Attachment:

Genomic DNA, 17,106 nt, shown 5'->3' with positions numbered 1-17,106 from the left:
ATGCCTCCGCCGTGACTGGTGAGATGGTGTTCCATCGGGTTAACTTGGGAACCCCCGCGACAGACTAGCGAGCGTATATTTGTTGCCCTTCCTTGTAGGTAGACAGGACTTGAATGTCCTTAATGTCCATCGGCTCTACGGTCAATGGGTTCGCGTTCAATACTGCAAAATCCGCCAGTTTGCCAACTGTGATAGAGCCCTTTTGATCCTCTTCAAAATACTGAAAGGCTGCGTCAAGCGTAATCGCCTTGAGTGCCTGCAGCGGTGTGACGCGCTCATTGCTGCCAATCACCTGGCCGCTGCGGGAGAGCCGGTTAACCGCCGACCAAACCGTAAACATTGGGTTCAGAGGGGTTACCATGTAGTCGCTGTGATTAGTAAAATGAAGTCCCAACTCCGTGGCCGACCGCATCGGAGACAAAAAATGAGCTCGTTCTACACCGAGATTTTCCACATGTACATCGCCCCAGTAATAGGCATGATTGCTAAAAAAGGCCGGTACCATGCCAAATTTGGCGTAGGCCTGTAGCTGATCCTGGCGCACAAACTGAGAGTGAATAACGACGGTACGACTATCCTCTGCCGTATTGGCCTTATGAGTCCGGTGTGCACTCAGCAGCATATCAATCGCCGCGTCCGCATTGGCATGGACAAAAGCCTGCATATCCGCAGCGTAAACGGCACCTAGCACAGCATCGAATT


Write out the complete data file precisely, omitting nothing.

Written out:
Genomic DNA, 17,106 nt, shown 5'->3' with positions numbered 1-17,106 from the left:
ATGCCTCCGCCGTGACTGGTGAGATGGTGTTCCATCGGGTTAACTTGGGAACCCCCGCGACAGACTAGCGAGCGTATATTTGTTGCCCTTCCTTGTAGGTAGACAGGACTTGAATGTCCTTAATGTCCATCGGCTCTACGGTCAATGGGTTCGCGTTCAATACTGCAAAATCCGCCAGTTTGCCAACTGTGATAGAGCCCTTTTGATCCTCTTCAAAATACTGAAAGGCTGCGTCAAGCGTAATCGCCTTGAGTGCCTGCAGCGGTGTGACGCGCTCATTGCTGCCAATCACCTGGCCGCTGCGGGAGAGCCGGTTAACCGCCGACCAAACCGTAAACATTGGGTTCAGAGGGGTTACCATGTAGTCGCTGTGATTAGTAAAATGAAGTCCCAACTCCGTGGCCGACCGCATCGGAGACAAAAAATGAGCTCGTTCTACACCGAGATTTTCCACATGTACATCGCCCCAGTAATAGGCATGATTGCTAAAAAAGGCCGGTACCATGCCAAATTTGGCGTAGGCCTGTAGCTGATCCTGGCGCACAAACTGAGAGTGAATAACGACGGTACGACTATCCTCTGCCGTATTGGCCTTATGAGTCCGGTGTGCACTCAGCAGCATATCAATCGCCGCGTCCGCATTGGCATGGACAAAAGCCTGCATATCCGCAGCGTAAACGGCACCTAGCACAGCATCGAATT